Treasury Questions: Chancellor Hunt Will Never Have To Do A Chicken Run mdi-fullscreen

The fact is, it’s very hard to dislike Jeremy Hunt. But should we not try harder? Go the extra mile? Do the thing that one does with chancellors?

It’s not clear the effort-to-reward ratio would be favorable – but in trying to do the right thing, is there anything respectably sketchlike one can say about him?

He has the quick, bright-eyed look of a sort of rooster, there is that. He also has the gentle touch, the calm, almost the serenity of a caponised rooster.

Are these negatives? Don’t they actually work for him at the despatch box? The brutal sketchwriting fact is that he is an attractive presence. He has an ease born of experience, complete job security, and no ambition. Such is the advantage of a defined, two-year commission that ends with a general election. He is undertaking his task with calm, quiet authority and a splash of humour, as assassins, snipers and CIA operatives do when they’re brought out of retirement for that one last mission.

“Stability first, growth second,” he said. That comfortable position will be his through his time-limited tenure at the top of the pecking order.

His shadow Rachel Reeves resisted the winsomeness.  She told him we were 38th out of 38 in terms of developed  nations’ ranking and an abject failure in every economic category. He replied that it was “A pleasure to do my first questions with her.” This courtliness caused an audible hiss from the higher authorities – this was the patronizing patriarchy in human form. He went on to say that we were actually in top three of something else with the lowest unemployment for 40 years. This was mansplaining of a high order and he smiled as he did it.

Labour’s rebranding, or detoxification or slow motion relaunch is quietly picking up pace. Their MPs were following Tory talking points about the desirability of lower business rates (Emma Hardy), the pernicious effects of inflation (Chris Bryant), and the merits of home ownership (Tall Toby Perkins).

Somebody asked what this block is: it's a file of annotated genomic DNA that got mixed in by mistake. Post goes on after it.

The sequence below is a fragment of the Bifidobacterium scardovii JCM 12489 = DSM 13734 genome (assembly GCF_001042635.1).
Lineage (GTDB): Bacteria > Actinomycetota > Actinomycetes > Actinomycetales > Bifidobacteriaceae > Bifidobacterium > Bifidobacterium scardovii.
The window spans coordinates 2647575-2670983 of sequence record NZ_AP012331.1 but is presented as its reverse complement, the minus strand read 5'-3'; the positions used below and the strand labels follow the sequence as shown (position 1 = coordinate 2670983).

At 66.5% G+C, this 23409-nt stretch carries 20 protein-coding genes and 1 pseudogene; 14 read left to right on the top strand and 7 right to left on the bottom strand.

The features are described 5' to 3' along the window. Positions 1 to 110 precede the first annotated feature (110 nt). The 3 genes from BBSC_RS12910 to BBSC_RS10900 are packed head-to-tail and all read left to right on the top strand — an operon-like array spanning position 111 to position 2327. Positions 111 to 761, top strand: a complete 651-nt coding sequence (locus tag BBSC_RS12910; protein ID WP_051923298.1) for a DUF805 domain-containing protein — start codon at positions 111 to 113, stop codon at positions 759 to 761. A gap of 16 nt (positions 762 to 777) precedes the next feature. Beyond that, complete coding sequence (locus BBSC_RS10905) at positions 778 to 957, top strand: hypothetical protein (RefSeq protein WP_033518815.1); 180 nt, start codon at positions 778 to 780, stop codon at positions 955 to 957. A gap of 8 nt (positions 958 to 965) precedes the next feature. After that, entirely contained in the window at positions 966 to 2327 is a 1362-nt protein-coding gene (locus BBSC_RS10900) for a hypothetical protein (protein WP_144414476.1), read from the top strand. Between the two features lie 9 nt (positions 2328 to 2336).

Pat McFadden, a Shadow Treasury minister, stepped up for a double banger question starting with:

“[Thursday] will be the third budget statement in two months, from the fourth chancellor since the summer, presided over by the fifth prime minister in six years.”

McFadden has a fine sense of language but this level of elegance is unusual in Treasury questions. Alas, his second barrel went off a bit in his face. Noting the Tory habit of nicking Labour policies (energy cap, windfall tax) he suggested a mortgage guarantee scheme to protect first-time buyers from negative equity. Andrew Griffith agreed it was a good idea – so good they had already done it. Was it true? Opinions will vary. It sounded true, which does just as well, until the next time.

Greg Smith has a short, sharp solution to the fiscal black hole: chuck HS2 into it. And Kit Malthouse told his front bench that they were in hock to the Office of Budget Responsibility – and the one thing everyone knows about the OBR is that they are “always wrong.”

Rather than contradict his hon. Friend, our Chancellor partially agreed with the bulk of what Malthouse said but that the OBR were less wrong than most others of their sort. What an amiable capon he is. 

mdi-timer November 15 2022 @ 15:19 mdi-share-variant mdi-twitter mdi-facebook mdi-whatsapp mdi-telegram mdi-linkedin mdi-email mdi-printer
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